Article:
Irving Penn began his career with Vogue in 1943, and over fifty years 150 of his photographs appeared on the cover of Vogue. Lisa Fonssagrives, one of the most sought after fashion models of her time, married Penn in 1950, the same time that some of his iconic fashion images of her were captured. Woman in Palace, Morocco; Woman with Roses on her Arm; Woman with Umbrella; Coca Dress, Balenciaga; and Harlequin Dress were all taken during 1950-51.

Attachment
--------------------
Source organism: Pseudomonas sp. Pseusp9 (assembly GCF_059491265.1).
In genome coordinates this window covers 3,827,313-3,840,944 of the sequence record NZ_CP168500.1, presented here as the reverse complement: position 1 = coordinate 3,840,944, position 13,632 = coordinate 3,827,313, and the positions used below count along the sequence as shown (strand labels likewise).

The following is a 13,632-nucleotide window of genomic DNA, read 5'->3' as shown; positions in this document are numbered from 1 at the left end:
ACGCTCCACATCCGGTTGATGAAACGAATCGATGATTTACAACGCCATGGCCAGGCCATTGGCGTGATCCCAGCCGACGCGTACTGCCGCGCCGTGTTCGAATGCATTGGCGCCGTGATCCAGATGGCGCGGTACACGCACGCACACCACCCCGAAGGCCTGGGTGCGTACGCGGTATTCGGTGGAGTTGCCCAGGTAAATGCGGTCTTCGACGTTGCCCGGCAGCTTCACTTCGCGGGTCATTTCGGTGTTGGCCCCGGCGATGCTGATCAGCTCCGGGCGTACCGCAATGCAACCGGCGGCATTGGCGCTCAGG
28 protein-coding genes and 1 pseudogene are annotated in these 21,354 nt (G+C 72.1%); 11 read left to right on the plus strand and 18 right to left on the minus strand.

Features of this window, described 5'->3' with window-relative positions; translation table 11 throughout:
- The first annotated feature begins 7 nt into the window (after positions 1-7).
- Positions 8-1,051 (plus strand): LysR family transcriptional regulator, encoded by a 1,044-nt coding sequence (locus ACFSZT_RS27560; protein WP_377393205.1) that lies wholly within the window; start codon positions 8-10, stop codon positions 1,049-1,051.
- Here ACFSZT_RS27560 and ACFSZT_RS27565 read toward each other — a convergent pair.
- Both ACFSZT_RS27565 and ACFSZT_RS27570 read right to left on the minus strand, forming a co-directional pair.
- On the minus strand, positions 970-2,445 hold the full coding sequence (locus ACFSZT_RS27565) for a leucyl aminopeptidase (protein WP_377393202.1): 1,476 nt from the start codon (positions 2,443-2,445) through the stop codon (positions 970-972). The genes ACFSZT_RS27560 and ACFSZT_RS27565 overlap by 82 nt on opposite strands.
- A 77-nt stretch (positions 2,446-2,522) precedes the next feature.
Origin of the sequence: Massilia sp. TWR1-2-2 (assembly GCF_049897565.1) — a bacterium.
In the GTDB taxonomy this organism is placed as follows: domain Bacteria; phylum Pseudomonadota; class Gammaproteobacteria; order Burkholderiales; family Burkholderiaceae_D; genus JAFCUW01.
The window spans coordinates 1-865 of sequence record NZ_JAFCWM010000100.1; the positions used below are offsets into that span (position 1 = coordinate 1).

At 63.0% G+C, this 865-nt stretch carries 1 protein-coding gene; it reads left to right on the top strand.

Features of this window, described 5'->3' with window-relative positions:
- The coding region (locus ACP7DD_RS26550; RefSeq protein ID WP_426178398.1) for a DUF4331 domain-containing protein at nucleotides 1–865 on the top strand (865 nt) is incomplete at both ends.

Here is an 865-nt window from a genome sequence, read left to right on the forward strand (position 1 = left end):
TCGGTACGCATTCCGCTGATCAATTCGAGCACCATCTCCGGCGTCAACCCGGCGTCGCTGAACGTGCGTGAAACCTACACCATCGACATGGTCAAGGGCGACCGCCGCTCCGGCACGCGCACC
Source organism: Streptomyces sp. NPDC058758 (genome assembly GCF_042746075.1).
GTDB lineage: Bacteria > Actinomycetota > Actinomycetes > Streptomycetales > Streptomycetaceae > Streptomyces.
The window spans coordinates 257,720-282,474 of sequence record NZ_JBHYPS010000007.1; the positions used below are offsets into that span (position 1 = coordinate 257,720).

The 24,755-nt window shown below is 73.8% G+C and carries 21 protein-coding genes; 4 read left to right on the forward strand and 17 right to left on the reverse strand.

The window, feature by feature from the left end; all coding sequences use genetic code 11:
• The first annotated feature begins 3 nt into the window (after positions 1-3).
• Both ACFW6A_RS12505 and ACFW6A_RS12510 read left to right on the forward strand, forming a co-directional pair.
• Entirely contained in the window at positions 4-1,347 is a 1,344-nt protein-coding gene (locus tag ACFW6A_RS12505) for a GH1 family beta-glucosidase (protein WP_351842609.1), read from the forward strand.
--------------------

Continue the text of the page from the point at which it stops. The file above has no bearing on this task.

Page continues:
Arguably the greatest fashion photographer of the 20th century, Irving Penn turned his commercial photographic eye to social documentary with exquisite results. His series of simple portraits of ordinary working people in London, New York and Paris titled ‘Small Trades” elevates the working man to heroic status via simple yet eloquent imagery and superlative simple lighting. Techniques used to delight the readers of Vogue and Harper’s Bazarre transform the ordinary man into a figure of respect. In each vision of proletariat occupation, we see the nobility of necessity and the exigency of hard work for little financial reward. In the following pages as a tribute to Penn’s visions of the working man as ‘Hero’, we offer you our own modern interpretation of those people who toil daily to provide us with the things we need to survive, literally and philosophically.